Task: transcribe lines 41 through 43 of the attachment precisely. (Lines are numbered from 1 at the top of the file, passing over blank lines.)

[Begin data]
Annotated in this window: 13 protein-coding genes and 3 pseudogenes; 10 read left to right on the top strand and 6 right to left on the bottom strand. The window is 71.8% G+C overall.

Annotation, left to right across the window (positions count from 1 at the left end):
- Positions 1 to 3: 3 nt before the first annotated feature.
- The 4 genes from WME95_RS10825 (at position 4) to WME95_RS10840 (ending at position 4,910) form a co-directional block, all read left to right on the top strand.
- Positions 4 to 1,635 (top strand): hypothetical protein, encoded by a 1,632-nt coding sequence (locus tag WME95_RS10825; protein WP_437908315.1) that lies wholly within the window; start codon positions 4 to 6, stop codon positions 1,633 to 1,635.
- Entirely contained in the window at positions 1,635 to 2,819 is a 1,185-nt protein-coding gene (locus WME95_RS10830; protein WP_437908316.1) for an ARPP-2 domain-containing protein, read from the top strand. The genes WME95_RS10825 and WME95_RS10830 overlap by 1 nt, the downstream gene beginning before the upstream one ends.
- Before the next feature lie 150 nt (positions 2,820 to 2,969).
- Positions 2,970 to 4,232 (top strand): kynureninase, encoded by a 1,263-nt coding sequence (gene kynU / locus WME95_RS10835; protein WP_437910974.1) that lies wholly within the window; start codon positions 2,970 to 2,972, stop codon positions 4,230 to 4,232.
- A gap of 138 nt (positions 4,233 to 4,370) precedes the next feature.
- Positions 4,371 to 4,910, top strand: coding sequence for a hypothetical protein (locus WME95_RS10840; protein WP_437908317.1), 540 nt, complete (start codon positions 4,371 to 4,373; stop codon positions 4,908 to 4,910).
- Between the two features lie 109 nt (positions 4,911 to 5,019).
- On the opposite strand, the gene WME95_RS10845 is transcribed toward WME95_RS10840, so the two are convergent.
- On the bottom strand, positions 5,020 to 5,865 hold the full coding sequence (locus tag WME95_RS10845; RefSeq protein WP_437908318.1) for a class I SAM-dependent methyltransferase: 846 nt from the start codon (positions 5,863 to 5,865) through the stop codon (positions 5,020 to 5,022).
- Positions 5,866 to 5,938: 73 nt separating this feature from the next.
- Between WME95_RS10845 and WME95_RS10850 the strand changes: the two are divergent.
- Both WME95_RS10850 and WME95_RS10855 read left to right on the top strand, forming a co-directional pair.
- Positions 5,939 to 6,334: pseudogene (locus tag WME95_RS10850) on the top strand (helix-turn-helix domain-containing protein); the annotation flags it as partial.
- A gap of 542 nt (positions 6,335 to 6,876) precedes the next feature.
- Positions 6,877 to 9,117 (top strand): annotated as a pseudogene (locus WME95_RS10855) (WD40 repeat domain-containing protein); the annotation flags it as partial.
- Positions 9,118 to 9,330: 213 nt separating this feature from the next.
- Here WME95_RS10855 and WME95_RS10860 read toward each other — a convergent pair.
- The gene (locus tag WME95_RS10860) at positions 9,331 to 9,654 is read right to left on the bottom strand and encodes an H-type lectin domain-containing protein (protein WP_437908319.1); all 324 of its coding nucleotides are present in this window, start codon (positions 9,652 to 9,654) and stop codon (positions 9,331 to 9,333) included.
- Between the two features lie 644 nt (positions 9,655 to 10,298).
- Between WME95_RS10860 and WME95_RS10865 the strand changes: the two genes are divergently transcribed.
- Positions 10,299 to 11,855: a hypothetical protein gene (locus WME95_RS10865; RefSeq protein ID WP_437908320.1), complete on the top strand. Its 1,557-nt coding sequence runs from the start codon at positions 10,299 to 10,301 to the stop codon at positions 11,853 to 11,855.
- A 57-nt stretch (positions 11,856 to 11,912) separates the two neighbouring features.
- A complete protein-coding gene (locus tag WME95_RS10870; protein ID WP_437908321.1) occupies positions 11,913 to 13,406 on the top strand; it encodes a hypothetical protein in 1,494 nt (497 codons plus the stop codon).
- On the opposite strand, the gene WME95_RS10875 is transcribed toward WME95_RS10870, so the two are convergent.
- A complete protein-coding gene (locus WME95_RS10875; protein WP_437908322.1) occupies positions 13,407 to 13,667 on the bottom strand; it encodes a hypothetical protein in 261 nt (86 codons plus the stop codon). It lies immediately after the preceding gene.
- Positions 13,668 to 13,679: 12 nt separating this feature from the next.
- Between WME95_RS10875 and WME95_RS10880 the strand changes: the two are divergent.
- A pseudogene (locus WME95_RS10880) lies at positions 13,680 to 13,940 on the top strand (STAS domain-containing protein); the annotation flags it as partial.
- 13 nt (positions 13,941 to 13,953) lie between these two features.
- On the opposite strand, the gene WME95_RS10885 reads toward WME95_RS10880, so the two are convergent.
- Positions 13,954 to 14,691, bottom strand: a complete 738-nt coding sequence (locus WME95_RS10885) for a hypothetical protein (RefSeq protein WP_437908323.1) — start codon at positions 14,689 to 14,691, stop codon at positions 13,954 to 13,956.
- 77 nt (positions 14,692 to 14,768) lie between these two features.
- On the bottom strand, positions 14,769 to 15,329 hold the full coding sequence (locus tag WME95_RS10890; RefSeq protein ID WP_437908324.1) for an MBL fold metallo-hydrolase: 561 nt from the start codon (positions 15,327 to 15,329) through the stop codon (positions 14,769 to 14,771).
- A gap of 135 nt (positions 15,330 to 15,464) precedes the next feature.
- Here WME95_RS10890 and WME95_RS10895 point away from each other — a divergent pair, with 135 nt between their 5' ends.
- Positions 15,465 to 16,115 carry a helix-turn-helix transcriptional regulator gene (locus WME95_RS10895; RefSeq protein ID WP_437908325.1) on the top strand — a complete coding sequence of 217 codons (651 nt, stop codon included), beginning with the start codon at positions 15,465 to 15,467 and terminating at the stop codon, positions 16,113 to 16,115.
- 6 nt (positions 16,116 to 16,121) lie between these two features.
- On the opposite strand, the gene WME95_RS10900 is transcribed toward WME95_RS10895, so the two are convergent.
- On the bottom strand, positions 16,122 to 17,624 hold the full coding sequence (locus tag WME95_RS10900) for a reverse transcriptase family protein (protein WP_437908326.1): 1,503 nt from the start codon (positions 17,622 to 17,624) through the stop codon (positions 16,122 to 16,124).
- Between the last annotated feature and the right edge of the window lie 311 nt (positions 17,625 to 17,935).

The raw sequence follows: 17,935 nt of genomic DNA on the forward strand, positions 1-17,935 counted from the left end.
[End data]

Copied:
- 6 nt (positions 16,116 to 16,121) lie between these two features.
- On the opposite strand, the gene WME95_RS10900 is transcribed toward WME95_RS10895, so the two are convergent.
- On the bottom strand, positions 16,122 to 17,624 hold the full coding sequence (locus tag WME95_RS10900) for a reverse transcriptase family protein (protein WP_437908326.1): 1,503 nt from the start codon (positions 17,622 to 17,624) through the stop codon (positions 16,122 to 16,124).